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Stop it with the “Bikini vs. Burka” headlines. Let’s focus on women’s athleticism.

US Fencer Ibtihaj Muhammad
US Fencer Ibtihaj Muhammad
Getty Images

These Olympic Games have been flooded with women’s sports badassery — in events of all types, from women all over the map. But one of the most striking things about this Olympic Games has been Muslim women’s participation.

Fencer Ibtihaj Muhammad was the first Muslim American athlete to compete in a hijab, a headscarf that covers the face and neck, at the Olympic Games. Her presence as an outspoken black Muslim woman has certainly been powerful. Time magazine named her to its 100 Most Influential People list, calling her a new face for Team USA.

And after marching out in front of the US delegation during the opening ceremony and competing earlier this week, she has become the first hijab-wearing American to win a medal. Meanwhile, indomitable teenager Sara Ahmed won Egypt’s first medal of the games and is the only Arab woman to ever stand on the podium for weightlifting.

As exciting as these accomplishments are, the media doesn’t always examine or present them in the most nuanced fashion. Muhammad’s hijab seems to garner more media attention than her athletic prowess. A thoughtful, unwavering black Muslim woman draped in red, white, and blue is an important image, particularly in the current toxic political climate of the United States that has shown systemic anti-Muslim and anti-black hostility. But like any athlete, what she wears — in this case, her hijab — should not define who she is.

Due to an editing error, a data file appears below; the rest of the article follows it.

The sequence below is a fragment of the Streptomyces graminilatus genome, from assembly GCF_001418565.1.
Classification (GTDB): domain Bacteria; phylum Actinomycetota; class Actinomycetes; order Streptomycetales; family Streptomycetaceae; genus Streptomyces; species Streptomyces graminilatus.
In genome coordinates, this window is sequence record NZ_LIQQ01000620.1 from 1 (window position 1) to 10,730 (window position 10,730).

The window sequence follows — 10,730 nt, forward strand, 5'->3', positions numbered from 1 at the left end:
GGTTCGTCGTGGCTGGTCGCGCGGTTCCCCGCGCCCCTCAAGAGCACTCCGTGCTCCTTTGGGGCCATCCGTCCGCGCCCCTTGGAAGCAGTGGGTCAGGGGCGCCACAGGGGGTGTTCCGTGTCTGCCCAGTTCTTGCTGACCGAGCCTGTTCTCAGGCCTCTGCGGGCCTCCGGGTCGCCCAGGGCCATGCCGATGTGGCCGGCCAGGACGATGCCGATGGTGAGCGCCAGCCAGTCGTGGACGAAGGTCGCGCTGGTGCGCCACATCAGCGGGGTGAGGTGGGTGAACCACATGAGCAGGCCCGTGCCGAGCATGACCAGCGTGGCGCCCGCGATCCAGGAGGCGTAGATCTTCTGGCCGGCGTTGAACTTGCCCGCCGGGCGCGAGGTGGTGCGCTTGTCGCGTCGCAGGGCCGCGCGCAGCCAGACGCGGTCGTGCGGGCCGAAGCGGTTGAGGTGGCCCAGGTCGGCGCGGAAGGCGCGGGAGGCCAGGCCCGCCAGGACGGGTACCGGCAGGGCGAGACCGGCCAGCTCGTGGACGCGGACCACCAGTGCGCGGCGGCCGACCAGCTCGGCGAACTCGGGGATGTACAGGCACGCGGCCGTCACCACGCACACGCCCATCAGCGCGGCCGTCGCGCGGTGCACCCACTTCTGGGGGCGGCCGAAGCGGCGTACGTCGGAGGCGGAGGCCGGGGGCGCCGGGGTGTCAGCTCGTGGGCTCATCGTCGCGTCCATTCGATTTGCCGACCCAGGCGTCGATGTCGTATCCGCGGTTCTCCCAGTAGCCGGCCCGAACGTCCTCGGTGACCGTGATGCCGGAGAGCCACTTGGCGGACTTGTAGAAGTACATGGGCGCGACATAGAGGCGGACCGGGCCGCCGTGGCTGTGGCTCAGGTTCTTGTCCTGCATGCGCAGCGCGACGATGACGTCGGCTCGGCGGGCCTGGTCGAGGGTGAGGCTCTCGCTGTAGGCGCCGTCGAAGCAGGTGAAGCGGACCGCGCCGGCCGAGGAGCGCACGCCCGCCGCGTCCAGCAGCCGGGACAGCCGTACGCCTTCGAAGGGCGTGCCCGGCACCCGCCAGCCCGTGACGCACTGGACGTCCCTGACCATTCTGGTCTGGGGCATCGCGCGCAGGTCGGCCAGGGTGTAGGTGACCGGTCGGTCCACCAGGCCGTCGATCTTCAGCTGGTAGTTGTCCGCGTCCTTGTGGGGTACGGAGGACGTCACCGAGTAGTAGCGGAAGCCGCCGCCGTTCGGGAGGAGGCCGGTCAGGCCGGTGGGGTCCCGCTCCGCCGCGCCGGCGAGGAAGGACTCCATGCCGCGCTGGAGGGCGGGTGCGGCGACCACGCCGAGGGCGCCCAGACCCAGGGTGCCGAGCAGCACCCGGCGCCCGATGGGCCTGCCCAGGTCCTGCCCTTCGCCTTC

To constantly emphasize what she’s wearing and not her athletic skill is tiresome. This is especially important to note since sports media seldom pays attention to women athletes in general and specifically leaves out other challenges of Muslim women in sports, including rules against hijab in sport or recreation or stadiums that ban women.

It would seem that mainstream media will only speak of Muslim women athletes if it can serve up stereotypical tropes. But Muslim women have competed at the Olympic Games for decades. Why is it only notable when they wear a hijab, or if they’re not dressed just like everyone else?

At the Rio games, Doaa Elghobashy and Nada Meawad of Egypt became the first beach volleyball players to compete in the Olympics wearing full sleeves and pants, instead of the previously FIVB mandated two-piece swimsuit. The coverage didn’t focus on the match itself, but on what they were wearing.

The juxtaposition of a fully covered woman engaging in a sweaty and sandy competition against an athlete with much less clothing is noteworthy, but the media remained fixated. Besides, it’s not like every team wears bikinis to compete, either. The Swiss and Dutch teams have donned less revealing uniforms to deal with low temperatures on Copacabana Beach.

Yet headlines such as BBC Africa’s “Rio 2016: Bikini vs Burka” reverberated through social media. Elghobashy was, in fact, not wearing a burqa but a hijab. She and Meawad (who does not wear a hijab) opted for long-sleeved shirts similar to rash guards and fitted pants similar to the selections from one of the many modest sportswear companies specializing in outfits for Muslim women.